A new year is fast approaching and that means new laws are going to be on the books. On January 1, 2022 several new Massachusetts laws are going into effect and they may affect you.

From a minimum wage increase to a potential egg shortage, there's a lot on the plate of the Bay State in the coming year.

Here are the new Massachusetts laws that you should be aware of heading into 2022:

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Massachusetts Minimum Wage Increase

Probably the most anticipated new law for the Bay State is the raise in the minimum wage from $13.50 to $14.25. This 75-cent spike in pay is actually part of a bill passed back in 2018 that is slowly but surely taking the state's minimum wage up to $15.00 by 2023. In 2022, tipped workers will also see a pay raise; their $5.55 per hour will jump to $6.15 this year.

Paid Family and Medical Leave Benefits in Massachusetts

PFML benefits are increasing in 2022 as well. The current $850 maximum weekly benefit is raising to a $1,084.31 maximum weekly benefit soon, while at the same time employer contribution rates are decreasing. For businesses with over 25 covered individuals, the PFML contribution will be 68 percent of eligible employee wages; less than 25 covered individuals, it's 34 percent.

Egg Industry Standards in Massachusetts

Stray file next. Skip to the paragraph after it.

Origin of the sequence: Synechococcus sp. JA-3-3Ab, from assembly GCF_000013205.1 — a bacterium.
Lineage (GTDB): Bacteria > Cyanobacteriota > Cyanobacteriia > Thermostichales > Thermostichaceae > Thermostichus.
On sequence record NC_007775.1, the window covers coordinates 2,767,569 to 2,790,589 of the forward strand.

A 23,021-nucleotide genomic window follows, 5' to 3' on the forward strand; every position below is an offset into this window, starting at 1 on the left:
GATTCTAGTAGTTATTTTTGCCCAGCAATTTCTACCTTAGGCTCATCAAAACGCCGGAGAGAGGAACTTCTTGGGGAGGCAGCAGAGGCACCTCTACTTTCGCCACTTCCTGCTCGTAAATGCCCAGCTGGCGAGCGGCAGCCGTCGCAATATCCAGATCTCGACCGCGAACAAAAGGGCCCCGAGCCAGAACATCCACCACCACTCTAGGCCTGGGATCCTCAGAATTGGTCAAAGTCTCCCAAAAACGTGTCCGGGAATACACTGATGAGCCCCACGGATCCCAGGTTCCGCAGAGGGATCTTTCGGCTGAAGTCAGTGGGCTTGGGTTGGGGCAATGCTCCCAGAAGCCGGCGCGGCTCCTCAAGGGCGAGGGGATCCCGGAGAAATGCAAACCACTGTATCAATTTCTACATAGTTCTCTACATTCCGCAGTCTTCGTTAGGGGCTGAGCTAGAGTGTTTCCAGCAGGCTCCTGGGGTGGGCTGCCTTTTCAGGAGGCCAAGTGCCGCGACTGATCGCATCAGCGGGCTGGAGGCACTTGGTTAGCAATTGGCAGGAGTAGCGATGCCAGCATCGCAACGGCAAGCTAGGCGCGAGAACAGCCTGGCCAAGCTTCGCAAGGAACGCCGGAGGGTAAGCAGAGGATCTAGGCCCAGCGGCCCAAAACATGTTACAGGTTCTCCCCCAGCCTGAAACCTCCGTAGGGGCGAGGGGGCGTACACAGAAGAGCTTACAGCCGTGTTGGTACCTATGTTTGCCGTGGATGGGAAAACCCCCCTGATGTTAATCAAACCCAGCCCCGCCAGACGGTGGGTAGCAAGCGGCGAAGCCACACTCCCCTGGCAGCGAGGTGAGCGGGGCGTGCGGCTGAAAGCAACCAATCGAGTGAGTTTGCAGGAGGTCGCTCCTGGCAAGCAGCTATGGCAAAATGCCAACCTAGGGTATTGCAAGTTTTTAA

A law passed in 2016 that was to go into effect on January 1, 2022 was altered at the last minute by Gov. Charlie Baker. This altered bill will now be the standards required of chicken farmers for the new year and beyond.

Originally, the animal welfare bill was passed to prohibit farmers from cruelly confining hens and would ban the sale of any product from animals held in violation of the law. This meant eggs or meat from chickens confined to cages or coops that prevented them laying down, turning around or fully extending their legs could not legally be sold, and farmers had to provide a minimum of 1.5 feet of floor space per hen on their property.

The last-minute bill changed the minimum a bit and now calls for one foot of floor space per hen if they are housed in "multi-tiered aviaries, partially-slatted cage-free housing systems or any other cage-free housing system that provides hens with unfettered access to vertical space."

Baker said the change is aimed at preventing egg shortages in 2022, but animal activists were not too happy with the edit.

COVID-19 Bills Set to Expire

Several more bills that were passed in the last year pertaining to COVID-19 are set to expire on April 1, 2022. Temporary emergency paid sick leave and remote town meetings may no longer be laws on the books by the spring, though current COVID surges could change those laws again in the months ahead.

LOOK: What major laws were passed the year you were born?

Data for this list was acquired from trusted online sources and news outlets. Read on to discover what major law was passed the year you were born and learn its name, the vote count (where relevant), and its impact and significance.